Former Enron Corp. Chief Executive Jeffrey K. Skilling entered prison quietly Wednesday, the final step in the fall of a man who presided over one of Wall Street's biggest success stories. Skilling embraced his wife before walking into the low-security Federal Correctional Institution here to begin his 24-year, four-month sentence for fraud and other crimes at the energy giant.
BUSINESS
October 23, 2006 | From the Associated Press
Kenneth L. Lay's death wiped away his convictions. Andrew S. Fastow got a reduced six-year sentence. That leaves former Chief Executive Jeffrey K. Skilling as the sole top Enron Corp. executive who could be given at least 20 years in prison when he is sentenced today for helping orchestrate the biggest corporate scandal in U.S. history.
BUSINESS
October 12, 2006 | From the Associated Press
Former Enron Chief Executive Jeffrey K. Skilling has asked a federal judge to overturn his guilty verdict based on an August decision that reversed four other Enron-related convictions. Skilling is seeking dismissal of the guilty counts or a new trial in light of a federal appeals court ruling in New Orleans that Merrill Lynch employees accused of assisting Enron in defrauding investors were doing what Enron wanted them to do and did not profit at its expense.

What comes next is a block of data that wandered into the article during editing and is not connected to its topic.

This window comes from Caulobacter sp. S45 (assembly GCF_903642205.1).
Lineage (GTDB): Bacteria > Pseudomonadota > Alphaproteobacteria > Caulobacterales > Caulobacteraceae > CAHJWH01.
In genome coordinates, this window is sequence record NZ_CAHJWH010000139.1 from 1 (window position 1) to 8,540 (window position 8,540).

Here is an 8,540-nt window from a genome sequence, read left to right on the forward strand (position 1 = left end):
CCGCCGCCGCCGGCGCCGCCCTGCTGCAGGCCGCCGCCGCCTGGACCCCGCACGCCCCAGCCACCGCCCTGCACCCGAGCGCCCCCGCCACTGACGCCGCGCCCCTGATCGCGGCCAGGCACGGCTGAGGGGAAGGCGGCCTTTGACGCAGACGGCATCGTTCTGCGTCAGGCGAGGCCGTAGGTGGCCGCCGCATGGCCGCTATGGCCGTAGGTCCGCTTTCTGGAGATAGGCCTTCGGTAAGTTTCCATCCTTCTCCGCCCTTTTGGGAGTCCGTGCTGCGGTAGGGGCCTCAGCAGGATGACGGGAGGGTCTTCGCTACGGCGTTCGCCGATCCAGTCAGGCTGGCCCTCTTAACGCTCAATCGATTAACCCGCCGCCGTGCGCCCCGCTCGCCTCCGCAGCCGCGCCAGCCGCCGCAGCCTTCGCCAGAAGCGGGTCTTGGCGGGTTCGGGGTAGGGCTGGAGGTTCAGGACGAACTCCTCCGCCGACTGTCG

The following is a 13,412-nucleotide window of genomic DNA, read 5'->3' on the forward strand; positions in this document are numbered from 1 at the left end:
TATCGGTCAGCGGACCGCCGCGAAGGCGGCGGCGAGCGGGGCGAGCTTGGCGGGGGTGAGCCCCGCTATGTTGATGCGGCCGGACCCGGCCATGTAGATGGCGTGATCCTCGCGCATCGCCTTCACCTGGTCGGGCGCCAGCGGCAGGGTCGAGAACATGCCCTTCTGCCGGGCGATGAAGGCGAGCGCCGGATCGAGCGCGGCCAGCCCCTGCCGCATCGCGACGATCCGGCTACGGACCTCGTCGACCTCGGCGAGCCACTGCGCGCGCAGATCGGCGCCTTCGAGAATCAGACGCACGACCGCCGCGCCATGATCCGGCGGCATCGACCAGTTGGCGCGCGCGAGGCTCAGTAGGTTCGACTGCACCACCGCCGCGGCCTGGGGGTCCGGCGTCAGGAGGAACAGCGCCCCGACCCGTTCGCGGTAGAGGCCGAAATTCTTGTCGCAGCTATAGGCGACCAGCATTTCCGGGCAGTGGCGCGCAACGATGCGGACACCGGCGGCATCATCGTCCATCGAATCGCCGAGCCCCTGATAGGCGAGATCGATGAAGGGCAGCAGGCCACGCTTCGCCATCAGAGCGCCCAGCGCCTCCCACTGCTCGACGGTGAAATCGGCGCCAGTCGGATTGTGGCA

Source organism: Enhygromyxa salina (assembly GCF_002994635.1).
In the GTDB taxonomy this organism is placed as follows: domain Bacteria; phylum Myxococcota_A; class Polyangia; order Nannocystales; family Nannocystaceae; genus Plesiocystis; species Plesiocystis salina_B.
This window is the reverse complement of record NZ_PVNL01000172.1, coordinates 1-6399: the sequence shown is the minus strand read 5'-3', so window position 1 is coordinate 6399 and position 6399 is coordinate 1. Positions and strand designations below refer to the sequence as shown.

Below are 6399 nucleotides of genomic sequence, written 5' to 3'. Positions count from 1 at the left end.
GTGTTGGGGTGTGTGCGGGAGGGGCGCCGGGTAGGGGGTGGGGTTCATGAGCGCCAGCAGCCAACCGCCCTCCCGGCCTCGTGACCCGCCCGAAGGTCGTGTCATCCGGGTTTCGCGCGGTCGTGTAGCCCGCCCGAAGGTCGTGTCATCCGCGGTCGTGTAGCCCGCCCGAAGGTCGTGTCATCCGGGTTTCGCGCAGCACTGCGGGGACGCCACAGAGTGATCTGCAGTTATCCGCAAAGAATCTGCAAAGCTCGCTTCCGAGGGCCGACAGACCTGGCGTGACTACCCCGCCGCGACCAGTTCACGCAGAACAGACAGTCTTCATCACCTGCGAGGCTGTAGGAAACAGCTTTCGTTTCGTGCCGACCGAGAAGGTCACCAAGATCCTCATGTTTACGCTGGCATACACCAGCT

BUSINESS
August 12, 2006 | From Bloomberg News
Federal prosecutors want Jeffrey K. Skilling, the convicted former chief executive of Enron Corp., to pay the full $182.8 million in criminal proceeds he and late Enron founder Kenneth L. Lay obtained by defrauding shareholders. Lay, convicted in May of securities fraud with Skilling, died of a heart attack July 5, before he could exhaust his appeals. As a result, his conviction and forfeiture requirements will be dismissed. The government had sought $43.5 million from Lay and $139.
BUSINESS
July 31, 2006 | From the Associated Press